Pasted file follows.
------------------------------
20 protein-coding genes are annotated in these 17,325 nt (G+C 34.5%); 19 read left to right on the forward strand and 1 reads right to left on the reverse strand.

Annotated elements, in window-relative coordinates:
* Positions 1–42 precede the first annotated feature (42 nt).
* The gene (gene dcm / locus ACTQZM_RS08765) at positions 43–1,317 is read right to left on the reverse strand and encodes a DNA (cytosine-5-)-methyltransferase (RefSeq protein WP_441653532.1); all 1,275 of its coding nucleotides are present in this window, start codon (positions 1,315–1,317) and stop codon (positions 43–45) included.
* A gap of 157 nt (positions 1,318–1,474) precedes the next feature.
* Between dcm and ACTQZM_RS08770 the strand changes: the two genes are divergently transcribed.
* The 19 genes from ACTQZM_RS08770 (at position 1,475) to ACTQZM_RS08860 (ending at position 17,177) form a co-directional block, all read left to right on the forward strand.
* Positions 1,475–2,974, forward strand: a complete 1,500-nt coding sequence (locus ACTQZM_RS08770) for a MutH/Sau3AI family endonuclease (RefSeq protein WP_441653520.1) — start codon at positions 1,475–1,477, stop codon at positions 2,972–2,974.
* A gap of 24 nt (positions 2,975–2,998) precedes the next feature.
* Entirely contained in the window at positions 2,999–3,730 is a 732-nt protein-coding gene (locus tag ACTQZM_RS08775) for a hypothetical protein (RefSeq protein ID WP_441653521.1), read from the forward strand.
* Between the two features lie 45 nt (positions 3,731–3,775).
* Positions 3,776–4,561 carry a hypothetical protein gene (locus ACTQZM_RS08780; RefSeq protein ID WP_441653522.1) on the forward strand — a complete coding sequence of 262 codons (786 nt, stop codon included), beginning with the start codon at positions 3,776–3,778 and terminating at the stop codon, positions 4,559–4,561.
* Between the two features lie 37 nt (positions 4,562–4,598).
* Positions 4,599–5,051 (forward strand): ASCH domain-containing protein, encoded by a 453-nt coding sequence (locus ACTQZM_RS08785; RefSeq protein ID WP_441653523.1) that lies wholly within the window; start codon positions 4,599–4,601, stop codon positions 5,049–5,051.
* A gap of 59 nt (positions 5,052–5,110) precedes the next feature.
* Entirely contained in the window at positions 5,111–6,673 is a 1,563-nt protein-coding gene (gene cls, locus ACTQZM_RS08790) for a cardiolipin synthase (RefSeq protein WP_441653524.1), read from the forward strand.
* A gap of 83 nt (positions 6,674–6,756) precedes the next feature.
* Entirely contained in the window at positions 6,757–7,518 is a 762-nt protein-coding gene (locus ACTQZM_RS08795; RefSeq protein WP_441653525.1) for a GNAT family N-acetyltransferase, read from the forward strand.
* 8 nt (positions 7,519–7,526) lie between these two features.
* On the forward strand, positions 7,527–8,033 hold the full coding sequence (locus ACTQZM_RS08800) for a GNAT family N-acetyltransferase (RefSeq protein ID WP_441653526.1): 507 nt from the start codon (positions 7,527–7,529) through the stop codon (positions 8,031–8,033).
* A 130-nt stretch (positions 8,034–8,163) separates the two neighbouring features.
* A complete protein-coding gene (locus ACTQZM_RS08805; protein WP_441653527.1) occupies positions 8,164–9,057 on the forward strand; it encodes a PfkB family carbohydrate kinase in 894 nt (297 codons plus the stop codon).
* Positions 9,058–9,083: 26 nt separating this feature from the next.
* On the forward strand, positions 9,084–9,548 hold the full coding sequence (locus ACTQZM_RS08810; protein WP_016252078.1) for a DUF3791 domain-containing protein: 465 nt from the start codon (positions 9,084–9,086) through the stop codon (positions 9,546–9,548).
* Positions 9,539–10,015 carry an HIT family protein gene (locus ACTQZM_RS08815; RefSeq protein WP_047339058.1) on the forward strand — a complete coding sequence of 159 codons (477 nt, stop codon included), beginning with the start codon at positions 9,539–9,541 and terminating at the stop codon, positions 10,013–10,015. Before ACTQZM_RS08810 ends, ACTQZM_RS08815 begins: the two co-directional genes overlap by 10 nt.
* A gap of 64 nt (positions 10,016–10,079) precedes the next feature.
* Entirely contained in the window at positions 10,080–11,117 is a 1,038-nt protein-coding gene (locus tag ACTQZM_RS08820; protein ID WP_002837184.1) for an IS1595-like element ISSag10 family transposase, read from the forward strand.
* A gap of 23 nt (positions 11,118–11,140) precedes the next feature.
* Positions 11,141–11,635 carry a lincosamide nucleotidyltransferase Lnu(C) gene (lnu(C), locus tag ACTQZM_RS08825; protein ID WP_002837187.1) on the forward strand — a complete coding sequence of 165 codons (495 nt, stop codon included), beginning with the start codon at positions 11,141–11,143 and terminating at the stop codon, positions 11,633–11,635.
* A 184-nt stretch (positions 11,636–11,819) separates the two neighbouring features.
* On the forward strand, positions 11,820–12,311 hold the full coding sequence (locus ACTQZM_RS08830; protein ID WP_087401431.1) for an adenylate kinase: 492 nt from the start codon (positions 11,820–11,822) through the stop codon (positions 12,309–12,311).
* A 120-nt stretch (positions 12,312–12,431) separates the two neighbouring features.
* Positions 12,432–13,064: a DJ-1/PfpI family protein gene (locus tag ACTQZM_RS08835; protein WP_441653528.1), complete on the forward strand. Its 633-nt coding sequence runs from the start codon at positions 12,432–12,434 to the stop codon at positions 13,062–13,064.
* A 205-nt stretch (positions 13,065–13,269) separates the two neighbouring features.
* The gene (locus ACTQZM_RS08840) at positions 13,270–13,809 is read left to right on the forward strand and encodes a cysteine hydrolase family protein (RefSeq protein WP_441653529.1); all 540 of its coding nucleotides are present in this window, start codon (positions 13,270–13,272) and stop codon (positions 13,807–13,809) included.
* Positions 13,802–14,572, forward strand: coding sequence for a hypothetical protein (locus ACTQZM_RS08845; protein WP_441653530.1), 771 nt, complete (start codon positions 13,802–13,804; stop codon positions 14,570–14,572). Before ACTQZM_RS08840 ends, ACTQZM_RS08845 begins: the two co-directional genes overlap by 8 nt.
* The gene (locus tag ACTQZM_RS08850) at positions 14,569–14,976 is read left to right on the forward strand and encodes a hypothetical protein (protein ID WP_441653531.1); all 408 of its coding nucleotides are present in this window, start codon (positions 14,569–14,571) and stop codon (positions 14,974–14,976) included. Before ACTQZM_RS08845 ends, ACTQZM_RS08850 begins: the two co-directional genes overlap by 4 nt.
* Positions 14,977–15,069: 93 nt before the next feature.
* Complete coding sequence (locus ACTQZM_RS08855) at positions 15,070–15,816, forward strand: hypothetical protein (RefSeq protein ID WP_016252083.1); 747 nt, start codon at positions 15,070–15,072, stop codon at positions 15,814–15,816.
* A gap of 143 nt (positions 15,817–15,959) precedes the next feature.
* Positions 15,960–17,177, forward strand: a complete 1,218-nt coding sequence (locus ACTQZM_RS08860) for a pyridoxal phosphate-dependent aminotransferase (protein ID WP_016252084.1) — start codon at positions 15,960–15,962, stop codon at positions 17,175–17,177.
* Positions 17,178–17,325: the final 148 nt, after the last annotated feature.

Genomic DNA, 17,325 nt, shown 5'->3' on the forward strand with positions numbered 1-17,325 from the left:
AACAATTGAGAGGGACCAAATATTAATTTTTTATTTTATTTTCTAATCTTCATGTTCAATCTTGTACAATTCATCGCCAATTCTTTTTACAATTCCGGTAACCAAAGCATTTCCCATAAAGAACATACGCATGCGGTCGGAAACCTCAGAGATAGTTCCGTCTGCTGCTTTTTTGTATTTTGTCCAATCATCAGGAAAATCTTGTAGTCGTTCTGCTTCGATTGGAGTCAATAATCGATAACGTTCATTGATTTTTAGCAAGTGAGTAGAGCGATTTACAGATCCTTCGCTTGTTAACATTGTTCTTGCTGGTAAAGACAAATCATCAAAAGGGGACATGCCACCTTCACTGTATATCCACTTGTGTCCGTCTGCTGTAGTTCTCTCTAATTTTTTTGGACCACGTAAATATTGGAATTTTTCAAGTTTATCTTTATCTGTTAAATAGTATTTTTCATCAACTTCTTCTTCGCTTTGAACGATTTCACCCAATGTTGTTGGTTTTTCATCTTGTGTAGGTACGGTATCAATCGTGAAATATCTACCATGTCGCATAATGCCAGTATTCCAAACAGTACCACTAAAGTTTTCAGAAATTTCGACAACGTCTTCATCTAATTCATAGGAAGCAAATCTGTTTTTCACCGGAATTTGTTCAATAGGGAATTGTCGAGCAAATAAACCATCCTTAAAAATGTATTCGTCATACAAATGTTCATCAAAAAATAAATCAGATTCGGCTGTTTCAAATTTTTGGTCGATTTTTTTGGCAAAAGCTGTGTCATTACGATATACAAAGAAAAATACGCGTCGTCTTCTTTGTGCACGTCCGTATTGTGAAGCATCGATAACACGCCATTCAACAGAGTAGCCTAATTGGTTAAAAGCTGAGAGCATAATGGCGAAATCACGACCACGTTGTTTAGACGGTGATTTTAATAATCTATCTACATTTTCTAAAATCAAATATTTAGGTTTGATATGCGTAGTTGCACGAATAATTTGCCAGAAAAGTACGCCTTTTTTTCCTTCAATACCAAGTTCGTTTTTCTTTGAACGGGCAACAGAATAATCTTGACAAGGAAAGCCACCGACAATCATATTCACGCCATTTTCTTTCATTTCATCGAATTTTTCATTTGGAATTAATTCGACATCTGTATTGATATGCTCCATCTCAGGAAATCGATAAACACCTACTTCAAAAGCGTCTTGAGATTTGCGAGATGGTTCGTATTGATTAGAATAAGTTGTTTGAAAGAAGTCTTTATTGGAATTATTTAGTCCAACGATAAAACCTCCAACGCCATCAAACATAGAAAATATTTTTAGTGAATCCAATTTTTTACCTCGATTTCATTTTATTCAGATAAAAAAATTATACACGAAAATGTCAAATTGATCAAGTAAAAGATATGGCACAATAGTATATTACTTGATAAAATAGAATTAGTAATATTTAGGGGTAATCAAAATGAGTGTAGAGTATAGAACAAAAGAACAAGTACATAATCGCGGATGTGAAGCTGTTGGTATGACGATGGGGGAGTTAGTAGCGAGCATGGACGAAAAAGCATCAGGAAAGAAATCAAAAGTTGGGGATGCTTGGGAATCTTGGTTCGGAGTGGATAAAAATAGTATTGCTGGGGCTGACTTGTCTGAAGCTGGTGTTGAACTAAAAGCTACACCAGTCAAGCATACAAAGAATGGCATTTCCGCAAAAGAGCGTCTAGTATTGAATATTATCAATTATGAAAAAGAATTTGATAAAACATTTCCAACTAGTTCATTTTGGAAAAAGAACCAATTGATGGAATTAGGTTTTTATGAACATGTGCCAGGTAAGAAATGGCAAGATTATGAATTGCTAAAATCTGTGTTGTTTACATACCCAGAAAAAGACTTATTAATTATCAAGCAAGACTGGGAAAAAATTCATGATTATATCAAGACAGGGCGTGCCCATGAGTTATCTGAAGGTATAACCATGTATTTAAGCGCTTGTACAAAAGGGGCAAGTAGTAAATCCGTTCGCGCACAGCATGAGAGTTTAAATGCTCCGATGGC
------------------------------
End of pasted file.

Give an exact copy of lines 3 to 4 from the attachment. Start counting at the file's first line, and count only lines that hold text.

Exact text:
* Positions 1–42 precede the first annotated feature (42 nt).
* The gene (gene dcm / locus ACTQZM_RS08765) at positions 43–1,317 is read right to left on the reverse strand and encodes a DNA (cytosine-5-)-methyltransferase (RefSeq protein WP_441653532.1); all 1,275 of its coding nucleotides are present in this window, start codon (positions 1,315–1,317) and stop codon (positions 43–45) included.